Working families from Gautier, Mississippi, found a place to call home. Affordable housing in the Mississippi Coast has been scarce since Hurricane Katrina; so for the 240 families of low and moderate income that moved into Toulon Apartments, it is a very special domicile.
It isn’t just the Energy Star appliances and the fact that each apartment has a washer and dryer; it is also the gated access, swimming pool, fitness and business centers, and even the storage units (available for an additional monthly fee). But most importantly, it allowed them to come back to live in the area they love.
In order to attract more low and moderate income working families to the Mississippi Gulf Coast communities, the finances for affordable housing needed to work in a different way. The property was developed as a mixed-finance project including funds from several sources. The development had a special mortgage loan, a product developed to facilitate the new construction or substantial rehabilitation of multifamily rental or cooperative housing for moderate-income families, elderly, and the handicapped.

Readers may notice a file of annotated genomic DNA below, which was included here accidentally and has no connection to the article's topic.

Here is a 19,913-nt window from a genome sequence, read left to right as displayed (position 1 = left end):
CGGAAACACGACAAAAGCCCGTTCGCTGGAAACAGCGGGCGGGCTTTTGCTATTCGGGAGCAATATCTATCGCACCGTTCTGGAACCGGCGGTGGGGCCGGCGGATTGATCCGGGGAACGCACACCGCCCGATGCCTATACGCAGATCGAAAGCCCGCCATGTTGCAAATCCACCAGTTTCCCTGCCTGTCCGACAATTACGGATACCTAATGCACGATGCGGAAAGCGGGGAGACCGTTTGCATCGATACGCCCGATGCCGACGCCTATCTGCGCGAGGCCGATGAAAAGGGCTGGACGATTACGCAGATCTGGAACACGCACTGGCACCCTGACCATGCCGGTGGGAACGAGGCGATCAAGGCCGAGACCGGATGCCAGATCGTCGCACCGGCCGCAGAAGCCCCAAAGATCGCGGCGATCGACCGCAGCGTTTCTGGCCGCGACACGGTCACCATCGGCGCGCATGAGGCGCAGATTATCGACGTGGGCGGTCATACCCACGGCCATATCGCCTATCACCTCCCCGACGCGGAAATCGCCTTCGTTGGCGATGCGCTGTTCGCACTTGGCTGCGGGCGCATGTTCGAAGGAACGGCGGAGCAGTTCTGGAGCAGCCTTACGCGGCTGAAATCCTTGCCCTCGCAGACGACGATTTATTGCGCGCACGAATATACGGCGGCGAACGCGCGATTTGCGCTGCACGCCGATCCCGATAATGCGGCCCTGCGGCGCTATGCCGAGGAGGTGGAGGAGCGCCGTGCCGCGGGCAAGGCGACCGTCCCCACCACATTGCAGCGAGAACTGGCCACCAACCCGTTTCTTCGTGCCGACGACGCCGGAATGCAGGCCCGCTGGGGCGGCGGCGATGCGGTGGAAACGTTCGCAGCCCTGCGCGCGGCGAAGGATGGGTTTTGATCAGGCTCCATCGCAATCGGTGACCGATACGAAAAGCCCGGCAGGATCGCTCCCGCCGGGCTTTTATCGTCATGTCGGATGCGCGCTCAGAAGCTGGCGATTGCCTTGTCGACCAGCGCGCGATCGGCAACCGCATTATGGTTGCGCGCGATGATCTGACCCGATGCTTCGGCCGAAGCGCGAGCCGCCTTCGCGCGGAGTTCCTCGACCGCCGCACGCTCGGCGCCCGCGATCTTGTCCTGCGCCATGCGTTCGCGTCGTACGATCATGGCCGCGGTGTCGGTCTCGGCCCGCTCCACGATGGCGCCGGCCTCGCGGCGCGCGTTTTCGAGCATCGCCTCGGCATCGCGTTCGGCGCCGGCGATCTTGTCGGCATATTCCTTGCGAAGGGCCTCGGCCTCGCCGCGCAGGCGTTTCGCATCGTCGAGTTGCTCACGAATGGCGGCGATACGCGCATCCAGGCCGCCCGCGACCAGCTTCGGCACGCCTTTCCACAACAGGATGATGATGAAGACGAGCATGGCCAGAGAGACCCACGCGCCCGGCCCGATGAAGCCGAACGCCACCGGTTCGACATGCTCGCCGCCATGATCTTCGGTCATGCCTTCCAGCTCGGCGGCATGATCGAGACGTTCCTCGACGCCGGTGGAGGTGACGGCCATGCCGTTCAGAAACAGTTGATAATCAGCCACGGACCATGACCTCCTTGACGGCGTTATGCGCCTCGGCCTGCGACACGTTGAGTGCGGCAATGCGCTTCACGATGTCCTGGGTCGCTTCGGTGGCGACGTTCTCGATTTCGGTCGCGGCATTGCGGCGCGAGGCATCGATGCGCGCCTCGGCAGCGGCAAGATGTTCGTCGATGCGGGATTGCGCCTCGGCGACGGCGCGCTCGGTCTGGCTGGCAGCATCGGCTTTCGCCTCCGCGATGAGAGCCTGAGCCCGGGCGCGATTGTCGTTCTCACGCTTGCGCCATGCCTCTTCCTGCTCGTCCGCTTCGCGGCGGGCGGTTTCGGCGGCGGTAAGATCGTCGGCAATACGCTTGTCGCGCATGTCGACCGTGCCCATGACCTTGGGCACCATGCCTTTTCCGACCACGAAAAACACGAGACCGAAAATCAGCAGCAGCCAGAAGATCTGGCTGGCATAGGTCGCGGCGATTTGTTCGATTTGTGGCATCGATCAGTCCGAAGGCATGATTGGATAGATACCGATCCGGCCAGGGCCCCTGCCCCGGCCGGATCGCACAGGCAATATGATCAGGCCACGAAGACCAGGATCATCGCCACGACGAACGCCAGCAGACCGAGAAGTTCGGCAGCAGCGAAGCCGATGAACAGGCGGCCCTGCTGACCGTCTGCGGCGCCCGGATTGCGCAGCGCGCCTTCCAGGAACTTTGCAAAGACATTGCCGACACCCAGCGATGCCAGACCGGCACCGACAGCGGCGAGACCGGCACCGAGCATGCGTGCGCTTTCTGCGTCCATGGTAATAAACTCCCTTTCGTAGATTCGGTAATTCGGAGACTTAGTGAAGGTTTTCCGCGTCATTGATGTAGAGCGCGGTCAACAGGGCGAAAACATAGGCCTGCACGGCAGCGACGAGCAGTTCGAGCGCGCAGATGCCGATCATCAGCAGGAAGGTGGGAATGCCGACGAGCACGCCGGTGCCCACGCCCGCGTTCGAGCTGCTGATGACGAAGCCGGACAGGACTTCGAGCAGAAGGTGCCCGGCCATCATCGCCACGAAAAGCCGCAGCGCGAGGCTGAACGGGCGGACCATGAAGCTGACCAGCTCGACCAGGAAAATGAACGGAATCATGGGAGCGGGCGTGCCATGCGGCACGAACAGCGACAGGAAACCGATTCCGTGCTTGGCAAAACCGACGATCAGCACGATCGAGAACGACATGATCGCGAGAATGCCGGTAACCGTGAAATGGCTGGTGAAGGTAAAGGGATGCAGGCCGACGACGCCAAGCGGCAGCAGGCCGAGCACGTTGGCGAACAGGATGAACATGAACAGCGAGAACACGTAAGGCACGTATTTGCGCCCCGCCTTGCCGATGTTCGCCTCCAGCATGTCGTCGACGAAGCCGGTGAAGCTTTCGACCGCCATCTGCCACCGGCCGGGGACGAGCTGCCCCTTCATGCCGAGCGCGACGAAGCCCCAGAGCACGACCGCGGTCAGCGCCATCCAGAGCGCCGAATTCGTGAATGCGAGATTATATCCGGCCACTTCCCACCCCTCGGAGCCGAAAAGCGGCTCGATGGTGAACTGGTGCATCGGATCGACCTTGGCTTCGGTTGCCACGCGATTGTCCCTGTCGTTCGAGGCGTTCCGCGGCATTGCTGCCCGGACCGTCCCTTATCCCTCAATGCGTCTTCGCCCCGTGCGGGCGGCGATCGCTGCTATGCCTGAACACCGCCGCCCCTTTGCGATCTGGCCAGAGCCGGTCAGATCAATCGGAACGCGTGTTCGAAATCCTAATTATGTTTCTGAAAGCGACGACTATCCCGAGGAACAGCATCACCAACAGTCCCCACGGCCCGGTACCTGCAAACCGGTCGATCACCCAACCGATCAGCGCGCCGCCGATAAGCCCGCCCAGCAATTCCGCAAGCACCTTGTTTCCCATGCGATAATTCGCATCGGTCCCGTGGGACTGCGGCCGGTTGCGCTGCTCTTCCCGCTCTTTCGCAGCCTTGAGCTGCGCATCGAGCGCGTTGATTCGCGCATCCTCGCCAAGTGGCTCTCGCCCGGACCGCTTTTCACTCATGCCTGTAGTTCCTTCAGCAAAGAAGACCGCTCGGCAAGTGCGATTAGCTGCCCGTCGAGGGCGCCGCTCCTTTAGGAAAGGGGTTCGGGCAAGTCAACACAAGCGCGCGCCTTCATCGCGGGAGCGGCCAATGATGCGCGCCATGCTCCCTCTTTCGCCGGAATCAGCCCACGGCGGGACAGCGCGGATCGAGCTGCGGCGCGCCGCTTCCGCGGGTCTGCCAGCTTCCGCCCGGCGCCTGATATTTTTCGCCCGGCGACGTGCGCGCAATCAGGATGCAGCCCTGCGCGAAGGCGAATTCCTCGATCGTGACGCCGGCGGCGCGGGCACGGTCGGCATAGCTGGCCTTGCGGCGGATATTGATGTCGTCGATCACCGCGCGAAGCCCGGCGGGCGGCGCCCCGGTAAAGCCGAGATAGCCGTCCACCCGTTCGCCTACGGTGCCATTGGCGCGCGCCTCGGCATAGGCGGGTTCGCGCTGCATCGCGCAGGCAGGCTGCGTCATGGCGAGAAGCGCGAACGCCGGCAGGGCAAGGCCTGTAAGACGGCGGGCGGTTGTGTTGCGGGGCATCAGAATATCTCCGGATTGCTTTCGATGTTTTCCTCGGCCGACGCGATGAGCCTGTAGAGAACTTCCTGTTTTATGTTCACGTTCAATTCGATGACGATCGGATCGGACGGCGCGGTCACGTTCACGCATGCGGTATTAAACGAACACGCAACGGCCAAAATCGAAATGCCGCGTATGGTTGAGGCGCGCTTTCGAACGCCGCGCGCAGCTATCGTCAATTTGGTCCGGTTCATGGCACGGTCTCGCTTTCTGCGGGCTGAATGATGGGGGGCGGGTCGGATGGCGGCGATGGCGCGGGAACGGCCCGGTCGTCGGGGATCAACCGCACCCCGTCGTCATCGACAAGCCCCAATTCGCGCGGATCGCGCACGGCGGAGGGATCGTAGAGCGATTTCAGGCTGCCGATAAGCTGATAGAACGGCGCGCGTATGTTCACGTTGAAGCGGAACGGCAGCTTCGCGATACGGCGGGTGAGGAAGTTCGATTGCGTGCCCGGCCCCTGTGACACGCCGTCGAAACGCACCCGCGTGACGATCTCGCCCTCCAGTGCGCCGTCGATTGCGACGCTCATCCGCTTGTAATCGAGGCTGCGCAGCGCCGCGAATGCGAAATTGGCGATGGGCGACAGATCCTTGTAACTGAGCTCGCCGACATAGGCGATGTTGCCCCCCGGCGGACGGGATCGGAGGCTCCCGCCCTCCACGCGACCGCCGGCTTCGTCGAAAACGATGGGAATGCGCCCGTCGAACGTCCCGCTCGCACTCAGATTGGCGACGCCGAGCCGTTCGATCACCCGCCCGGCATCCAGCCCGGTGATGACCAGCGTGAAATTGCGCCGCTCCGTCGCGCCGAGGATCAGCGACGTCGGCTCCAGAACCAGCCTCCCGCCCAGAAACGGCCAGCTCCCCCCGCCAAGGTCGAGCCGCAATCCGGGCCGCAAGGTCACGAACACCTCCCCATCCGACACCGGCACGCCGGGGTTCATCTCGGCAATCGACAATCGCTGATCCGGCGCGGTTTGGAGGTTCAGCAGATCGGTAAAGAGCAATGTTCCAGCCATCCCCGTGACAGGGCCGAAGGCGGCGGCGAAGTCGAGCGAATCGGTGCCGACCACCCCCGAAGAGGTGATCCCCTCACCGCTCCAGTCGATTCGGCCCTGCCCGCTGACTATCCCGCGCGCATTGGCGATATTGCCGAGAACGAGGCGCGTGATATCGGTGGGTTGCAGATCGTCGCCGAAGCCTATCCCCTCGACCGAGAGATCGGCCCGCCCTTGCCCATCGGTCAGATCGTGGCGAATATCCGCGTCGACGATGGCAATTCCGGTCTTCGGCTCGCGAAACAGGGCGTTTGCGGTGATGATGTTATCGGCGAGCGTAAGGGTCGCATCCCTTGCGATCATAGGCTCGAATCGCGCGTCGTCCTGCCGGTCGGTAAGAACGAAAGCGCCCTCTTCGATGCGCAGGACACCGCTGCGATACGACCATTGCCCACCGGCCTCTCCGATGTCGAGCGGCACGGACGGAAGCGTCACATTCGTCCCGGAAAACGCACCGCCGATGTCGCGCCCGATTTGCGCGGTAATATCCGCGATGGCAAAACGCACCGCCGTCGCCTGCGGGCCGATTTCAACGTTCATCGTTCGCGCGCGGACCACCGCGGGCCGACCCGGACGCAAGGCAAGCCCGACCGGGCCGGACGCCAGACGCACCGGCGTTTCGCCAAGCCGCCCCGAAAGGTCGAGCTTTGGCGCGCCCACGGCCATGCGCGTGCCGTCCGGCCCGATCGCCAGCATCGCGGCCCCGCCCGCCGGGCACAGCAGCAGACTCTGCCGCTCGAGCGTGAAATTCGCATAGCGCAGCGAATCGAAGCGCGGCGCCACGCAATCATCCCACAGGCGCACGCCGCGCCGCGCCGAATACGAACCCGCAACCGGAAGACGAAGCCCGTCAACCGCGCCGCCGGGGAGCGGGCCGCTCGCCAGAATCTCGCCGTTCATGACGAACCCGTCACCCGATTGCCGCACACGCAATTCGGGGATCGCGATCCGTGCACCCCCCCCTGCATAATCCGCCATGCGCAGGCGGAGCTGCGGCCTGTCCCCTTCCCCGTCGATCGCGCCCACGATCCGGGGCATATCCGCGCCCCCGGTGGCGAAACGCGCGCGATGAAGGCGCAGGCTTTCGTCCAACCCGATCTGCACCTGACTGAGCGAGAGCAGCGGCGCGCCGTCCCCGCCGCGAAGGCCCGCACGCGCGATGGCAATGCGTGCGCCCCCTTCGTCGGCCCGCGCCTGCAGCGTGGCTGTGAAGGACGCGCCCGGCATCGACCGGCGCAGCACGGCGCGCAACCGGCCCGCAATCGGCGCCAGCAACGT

The HUD insured loan was for $17 million. It also had a $4 million grant from the Long Term Workforce Housing Program. Additional gap funding was provided by the Mississippi Development Authority, using Community Development Block Grant funds, leveraged with monies from private investors. It took a few years but when Paula Carruth, HUD Director for the Office of Multifamily Housing in Mississippi, was able to hold the final closing meeting, her satisfaction was profound. It meant affordable housing for working families for the long haul.